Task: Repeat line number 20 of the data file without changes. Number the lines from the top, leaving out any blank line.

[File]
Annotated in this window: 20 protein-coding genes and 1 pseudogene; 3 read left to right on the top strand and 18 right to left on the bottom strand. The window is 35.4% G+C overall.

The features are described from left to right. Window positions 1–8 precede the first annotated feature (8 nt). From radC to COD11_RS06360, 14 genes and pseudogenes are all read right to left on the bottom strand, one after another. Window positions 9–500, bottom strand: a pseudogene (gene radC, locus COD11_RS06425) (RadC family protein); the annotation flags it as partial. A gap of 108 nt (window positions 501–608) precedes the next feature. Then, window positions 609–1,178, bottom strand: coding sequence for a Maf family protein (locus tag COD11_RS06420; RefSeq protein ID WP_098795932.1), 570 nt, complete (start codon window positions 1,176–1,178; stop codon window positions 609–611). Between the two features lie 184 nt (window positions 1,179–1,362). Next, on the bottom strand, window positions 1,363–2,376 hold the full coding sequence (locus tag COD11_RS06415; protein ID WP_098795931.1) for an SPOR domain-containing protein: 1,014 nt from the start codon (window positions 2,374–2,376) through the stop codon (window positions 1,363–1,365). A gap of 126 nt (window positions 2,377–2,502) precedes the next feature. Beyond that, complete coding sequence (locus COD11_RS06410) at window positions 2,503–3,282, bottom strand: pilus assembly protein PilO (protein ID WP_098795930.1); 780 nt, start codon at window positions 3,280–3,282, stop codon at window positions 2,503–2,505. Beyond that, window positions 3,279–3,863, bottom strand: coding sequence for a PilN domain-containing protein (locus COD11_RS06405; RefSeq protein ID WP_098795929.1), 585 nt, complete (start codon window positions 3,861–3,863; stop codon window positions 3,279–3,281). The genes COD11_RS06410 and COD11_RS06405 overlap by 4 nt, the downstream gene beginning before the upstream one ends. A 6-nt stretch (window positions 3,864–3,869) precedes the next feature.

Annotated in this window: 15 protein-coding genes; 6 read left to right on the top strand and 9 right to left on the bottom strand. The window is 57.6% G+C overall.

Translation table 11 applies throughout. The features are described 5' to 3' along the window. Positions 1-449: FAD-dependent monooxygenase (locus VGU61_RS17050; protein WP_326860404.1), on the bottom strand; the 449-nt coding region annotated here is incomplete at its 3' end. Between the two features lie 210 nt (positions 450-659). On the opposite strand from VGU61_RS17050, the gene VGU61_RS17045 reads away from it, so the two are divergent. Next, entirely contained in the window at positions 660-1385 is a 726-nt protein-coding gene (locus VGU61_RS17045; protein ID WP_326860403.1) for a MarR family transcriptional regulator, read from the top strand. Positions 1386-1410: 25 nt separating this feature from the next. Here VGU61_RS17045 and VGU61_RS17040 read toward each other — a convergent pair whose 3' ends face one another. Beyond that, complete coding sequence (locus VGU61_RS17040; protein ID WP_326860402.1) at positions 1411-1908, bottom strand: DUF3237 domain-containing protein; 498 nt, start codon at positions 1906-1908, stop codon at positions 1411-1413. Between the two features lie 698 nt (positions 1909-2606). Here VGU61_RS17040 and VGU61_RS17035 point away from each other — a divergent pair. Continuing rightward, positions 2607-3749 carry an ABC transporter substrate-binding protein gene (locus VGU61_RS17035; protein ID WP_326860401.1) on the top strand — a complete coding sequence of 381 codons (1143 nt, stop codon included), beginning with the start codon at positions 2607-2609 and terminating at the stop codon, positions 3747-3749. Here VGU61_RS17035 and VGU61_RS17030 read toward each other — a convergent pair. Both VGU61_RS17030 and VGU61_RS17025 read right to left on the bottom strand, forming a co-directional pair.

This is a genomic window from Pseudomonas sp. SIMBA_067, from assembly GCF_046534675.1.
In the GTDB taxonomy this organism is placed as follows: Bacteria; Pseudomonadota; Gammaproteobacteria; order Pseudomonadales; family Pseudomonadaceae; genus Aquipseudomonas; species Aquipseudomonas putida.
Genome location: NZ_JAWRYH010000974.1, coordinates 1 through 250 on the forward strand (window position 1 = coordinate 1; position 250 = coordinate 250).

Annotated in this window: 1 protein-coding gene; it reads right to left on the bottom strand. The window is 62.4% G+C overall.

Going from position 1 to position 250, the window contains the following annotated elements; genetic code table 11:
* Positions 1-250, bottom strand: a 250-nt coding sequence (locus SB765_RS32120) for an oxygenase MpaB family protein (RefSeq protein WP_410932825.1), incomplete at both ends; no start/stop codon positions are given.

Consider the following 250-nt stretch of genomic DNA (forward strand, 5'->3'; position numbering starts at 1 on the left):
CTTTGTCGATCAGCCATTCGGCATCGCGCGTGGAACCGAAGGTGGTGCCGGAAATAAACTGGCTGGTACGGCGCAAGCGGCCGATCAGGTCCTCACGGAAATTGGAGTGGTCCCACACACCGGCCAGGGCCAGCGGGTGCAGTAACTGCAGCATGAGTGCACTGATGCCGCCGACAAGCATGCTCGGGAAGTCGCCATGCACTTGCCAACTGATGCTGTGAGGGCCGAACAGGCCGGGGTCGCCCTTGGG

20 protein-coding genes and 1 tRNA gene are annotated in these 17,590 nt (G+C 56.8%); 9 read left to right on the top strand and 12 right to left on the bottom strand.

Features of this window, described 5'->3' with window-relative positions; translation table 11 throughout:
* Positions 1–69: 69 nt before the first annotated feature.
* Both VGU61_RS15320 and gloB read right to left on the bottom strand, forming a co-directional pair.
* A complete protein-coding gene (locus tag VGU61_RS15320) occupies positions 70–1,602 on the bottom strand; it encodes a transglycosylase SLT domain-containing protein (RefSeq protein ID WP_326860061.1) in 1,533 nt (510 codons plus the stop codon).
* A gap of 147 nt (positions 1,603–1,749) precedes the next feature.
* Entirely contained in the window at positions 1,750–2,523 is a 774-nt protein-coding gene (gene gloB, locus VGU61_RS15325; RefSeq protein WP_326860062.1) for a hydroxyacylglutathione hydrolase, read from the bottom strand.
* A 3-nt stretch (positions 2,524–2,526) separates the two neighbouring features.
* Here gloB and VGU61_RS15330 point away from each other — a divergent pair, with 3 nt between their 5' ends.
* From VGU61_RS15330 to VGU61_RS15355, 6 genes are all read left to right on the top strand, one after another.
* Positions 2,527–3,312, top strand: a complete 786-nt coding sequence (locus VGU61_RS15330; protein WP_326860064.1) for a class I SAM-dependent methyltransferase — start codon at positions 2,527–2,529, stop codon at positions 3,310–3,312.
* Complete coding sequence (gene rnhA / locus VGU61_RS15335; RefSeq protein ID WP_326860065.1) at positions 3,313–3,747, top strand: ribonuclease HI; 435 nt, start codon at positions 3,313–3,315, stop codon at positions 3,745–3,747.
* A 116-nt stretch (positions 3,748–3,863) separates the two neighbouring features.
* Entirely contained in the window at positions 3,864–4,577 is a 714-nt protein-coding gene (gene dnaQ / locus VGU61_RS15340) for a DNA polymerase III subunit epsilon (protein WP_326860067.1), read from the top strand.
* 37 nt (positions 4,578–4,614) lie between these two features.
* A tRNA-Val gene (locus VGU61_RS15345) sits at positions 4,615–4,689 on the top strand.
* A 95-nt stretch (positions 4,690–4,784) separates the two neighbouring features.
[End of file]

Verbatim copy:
* A 3-nt stretch (positions 2,524–2,526) separates the two neighbouring features.